OBJECTIVITY AND FAIRNESS: Most ethical codes surrounding journalism require journalists to adhere to the premise of objectivity and apply the principles of fairness. What that means can vary, but here are some thoughts from a few codes that govern the field:

For every story of significance, there are always more than two sides. While they may not all fit into every account, responsible reporting is clear about what it omits, as well as what it includes.

Ethical journalism resists false dichotomies – either/or, always/never, black/white thinking – and considers a range of alternatives between the extremes.

Show compassion for those who may be affected by news coverage…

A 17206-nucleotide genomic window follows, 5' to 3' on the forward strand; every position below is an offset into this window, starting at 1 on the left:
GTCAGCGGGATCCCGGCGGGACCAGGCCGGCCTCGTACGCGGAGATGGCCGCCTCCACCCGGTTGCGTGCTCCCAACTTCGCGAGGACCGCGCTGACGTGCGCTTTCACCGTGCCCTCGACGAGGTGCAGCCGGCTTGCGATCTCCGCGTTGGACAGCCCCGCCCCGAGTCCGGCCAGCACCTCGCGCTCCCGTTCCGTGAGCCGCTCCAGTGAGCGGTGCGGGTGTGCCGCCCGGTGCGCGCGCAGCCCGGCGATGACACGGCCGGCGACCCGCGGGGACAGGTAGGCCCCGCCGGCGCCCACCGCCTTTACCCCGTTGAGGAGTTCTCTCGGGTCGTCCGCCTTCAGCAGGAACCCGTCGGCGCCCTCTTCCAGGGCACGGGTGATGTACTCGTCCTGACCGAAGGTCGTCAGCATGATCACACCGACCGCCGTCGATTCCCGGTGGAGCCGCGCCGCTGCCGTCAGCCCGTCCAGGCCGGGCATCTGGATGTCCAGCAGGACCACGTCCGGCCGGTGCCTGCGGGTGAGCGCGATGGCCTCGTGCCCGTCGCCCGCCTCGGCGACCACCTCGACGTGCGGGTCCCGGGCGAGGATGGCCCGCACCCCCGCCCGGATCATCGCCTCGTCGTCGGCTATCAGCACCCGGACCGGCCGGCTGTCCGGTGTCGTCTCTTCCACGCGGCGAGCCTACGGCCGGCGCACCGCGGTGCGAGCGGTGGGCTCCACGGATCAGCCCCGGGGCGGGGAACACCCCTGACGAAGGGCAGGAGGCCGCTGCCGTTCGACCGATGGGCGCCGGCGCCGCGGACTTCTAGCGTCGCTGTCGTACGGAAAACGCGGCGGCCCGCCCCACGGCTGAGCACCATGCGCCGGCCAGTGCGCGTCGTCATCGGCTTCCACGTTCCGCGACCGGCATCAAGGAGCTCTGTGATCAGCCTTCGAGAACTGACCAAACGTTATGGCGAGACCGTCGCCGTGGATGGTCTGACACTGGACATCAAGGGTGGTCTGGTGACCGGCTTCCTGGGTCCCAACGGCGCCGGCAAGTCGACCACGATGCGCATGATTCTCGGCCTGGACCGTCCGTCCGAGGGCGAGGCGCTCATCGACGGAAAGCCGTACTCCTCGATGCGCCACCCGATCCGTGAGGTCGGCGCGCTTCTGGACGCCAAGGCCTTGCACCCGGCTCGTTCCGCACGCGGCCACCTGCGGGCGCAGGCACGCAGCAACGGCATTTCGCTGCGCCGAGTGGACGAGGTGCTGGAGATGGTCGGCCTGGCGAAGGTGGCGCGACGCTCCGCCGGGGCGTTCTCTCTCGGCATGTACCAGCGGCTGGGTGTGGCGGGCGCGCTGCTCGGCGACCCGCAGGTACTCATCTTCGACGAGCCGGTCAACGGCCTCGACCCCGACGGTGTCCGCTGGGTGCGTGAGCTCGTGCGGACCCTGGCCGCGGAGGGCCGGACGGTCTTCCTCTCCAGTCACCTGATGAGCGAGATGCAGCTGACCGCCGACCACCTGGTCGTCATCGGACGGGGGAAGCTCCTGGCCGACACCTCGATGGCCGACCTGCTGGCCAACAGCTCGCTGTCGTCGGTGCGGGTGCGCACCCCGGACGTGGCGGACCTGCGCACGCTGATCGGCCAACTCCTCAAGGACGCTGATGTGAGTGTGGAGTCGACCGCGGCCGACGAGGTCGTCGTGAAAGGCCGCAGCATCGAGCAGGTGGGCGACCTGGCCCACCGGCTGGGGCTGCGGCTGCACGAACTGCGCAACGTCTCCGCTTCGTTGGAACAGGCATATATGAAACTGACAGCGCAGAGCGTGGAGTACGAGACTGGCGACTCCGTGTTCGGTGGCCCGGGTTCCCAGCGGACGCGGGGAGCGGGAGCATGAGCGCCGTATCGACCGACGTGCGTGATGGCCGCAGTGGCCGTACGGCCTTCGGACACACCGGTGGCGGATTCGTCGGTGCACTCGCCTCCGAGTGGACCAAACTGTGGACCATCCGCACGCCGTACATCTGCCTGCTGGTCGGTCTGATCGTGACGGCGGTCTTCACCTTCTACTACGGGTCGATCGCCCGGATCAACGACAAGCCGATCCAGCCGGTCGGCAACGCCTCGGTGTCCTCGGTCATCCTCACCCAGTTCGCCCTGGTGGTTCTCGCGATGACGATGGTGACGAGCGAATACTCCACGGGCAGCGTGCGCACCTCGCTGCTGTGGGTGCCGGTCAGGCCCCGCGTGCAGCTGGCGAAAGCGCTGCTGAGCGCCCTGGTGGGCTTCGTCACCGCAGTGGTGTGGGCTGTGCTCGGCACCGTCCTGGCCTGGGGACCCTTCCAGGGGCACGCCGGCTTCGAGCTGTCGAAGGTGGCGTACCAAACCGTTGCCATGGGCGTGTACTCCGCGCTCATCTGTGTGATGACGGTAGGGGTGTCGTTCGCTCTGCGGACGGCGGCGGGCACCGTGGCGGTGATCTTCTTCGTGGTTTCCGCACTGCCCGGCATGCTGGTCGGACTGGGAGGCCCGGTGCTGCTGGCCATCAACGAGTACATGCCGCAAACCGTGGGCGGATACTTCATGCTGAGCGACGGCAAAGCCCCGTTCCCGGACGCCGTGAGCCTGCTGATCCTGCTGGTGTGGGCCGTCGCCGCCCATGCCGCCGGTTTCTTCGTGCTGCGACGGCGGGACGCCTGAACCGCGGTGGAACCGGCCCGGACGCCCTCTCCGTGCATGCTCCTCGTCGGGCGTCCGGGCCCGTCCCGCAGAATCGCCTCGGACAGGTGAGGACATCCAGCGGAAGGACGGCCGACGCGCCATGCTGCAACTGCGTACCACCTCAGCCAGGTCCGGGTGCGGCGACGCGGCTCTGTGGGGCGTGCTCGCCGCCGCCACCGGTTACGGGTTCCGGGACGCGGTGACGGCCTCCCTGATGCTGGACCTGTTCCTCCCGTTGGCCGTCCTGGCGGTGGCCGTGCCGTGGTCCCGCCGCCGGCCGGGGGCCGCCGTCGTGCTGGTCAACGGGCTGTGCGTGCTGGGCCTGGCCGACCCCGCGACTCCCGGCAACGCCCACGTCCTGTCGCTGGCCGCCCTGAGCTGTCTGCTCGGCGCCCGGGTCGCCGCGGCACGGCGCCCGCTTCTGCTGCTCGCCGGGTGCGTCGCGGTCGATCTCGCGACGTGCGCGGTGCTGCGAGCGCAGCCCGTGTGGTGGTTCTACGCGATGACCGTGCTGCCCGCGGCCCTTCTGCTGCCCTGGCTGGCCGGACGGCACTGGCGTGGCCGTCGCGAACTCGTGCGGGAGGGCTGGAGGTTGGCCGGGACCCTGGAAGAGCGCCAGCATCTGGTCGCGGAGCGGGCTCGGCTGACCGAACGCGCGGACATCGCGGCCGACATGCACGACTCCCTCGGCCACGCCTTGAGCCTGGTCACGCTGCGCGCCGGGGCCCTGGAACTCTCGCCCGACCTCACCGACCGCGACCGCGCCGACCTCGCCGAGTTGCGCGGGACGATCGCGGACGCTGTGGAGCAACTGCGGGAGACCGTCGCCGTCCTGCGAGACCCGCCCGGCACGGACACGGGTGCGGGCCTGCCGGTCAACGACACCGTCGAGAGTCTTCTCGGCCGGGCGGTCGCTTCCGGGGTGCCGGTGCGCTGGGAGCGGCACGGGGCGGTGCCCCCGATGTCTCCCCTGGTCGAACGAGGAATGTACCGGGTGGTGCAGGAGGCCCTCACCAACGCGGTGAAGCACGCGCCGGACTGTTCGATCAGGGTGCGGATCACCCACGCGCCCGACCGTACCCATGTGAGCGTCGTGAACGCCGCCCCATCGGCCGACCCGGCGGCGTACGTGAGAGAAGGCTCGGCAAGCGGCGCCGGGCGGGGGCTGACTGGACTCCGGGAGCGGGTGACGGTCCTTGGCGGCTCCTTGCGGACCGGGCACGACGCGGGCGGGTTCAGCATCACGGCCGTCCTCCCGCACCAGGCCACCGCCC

So, be decent, fair, balanced and such, all of which don’t seem to be reflected in The Defector’s piece titled “Kirk Cousins Sucks:

If the proliferation of highly effective COVID-19 vaccines has done one thing for us, aside from providing life-saving protection against a deadly virus, it’s to reveal exactly what sorts of dickweeds have always been surrounding us in our daily lives. For example, before the vaccines existed, I always thought of Vikings quarterback Kirk Cousins as a corny, harmlessly dim guy who I would never want to hang out with, but who for the most part seemed decent enough. He was just a dude. But now, I know the truth: Kirk Cousins fucking sucks!

And let’s go to Deadspin, which is where several of my students have told me that they hope to work someday: